After a talk with the surgeon and the signing of some ass-covering forms I sat in a room, had a x penned on my forehead to mark the eye to be operated on and drops put in to open the pupil to begin numbing it. I then went into the theatre where more drops were added and then some sticky fabric was used to hold my eyelids open. I was a bit worried because my eye did not feel numb at all. I could see nothing but three glaring lights. A nurse offered to hold my hand but I manned up and folded them on my chest. The surgeon began furtling about in my eye and I could see movement. He then told me the next bit was going to sting. It did. I could feel my eye being cut, but only briefly. More furtling ensued – painless – and then the operation came to an end. Briefly I noticed something: I could see individual diodes in two of those lights. Next an eye shield went on and I went into recovery – just a blood pressure check and five minutes sitting chatting to a nurse – then I headed off  home. In all I would classify this operation as much less traumatic than having a filling at the dentist.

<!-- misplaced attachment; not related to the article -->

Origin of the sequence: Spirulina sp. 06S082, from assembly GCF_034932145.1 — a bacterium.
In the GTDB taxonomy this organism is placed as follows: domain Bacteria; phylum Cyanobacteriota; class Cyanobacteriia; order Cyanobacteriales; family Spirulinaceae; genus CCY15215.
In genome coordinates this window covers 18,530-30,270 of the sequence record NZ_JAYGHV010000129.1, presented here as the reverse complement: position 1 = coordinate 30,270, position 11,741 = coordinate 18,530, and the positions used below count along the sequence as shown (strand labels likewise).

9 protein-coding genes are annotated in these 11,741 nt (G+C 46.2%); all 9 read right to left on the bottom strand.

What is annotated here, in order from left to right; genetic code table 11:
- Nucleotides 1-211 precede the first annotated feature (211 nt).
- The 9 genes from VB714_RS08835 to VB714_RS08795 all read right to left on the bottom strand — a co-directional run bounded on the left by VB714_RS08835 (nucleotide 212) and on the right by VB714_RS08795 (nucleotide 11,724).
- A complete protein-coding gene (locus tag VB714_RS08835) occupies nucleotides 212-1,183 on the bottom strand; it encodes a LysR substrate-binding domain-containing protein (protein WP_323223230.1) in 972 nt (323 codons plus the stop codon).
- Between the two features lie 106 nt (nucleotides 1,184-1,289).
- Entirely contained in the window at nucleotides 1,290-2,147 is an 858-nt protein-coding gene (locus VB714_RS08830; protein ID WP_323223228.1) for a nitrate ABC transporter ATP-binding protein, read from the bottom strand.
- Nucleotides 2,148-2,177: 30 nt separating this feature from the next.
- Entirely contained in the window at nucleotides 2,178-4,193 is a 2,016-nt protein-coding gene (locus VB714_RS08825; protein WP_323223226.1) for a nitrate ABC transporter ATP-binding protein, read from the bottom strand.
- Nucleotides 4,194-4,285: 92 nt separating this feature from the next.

My vision was heavily blurred and it was more comfortable to keep my eye closed. My eye felt as it does when you have a stye. I also felt quite tired afterwards – maybe stress. The blur remained throughout the day but even through it I can read the time on my DVD player, which I could do before with that eye. At one point I did notice halos but they’re not much of a bother. They only seem to be there when there is a bright light nearby. During daylight there is no sign of them. The blur reduces each time I put my eye drops in – two lots 4 times a day consisting of an antibiotic and an anti-inflammatory. Now, on the second day the blur has reduced by half, the eye more comfortable and I’m keeping it open more. I’ve popped a lens out of my reading glasses since wearing them makes the blur in that eye worse.